By Rory Carroll
(Reuters) – The United States Olympic & Paralympic Committee (USOPC) must do a better job of recognising the contribution and value of Black athletes, particularly at the elite level, beyond the field of play, a U.S. athlete-led council said on Thursday.
The Team USA Council on Racial and Social Justice said in a report that Black athletes had repeatedly stated they did not feel they are valued by the USOPC community.
The USOPC and National Governing Bodies (NGBs) should develop programs and initiatives that demonstrate their organizational commitment to racially minoritized groups and the value these groups bring to the movements, the report said.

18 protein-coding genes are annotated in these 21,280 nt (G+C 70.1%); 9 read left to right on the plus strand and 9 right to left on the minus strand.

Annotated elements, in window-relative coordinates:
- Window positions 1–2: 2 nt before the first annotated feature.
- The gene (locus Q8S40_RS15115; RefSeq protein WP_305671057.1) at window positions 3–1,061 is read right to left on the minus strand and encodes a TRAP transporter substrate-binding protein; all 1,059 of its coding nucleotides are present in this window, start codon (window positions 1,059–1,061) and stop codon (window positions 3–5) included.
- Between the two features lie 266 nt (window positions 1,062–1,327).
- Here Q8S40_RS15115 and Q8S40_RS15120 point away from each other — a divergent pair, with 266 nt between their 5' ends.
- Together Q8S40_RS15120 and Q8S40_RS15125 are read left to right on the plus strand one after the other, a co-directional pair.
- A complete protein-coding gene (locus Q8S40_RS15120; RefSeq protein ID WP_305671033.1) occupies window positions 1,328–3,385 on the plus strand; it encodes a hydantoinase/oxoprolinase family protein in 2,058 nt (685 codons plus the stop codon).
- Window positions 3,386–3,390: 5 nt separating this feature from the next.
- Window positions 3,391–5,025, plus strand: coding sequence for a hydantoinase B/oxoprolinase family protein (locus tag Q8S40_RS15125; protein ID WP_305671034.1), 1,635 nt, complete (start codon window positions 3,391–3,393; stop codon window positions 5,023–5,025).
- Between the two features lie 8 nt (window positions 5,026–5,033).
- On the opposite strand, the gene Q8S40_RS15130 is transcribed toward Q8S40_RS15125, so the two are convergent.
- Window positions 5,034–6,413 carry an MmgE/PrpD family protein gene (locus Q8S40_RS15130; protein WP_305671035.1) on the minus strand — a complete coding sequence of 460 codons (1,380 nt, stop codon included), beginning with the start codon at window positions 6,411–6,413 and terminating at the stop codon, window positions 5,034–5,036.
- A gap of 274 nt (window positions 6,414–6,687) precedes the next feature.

It also called for a racial equity audit to find out the demographic make-up of individual sports’ NGBs and stakeholders, and establish policies for individuals to report discrimination while increasing legal support.
The council said that while it drew from the experiences of Black athletes, it noted that those from other minoritized groups, such as athletes with disabilities or LGBTQ+ athletes, should feel equally valued by the USOPC.
Reuters has requested comment from the USOPC.
Council chair Moushaumi Robinson, a 2004 Olympic gold medallist in track and field, said that while there had been progress the USOPC had to do more.
“We’ve seen actionable change in the past year, but this is just the beginning,” said Robinson. “We will continue to see change as the organizations that make up the movements look to create a better, more inclusive community for all.”
(Reporting by Rory Carroll in Los Angeles; Editing by Peter Rutherford)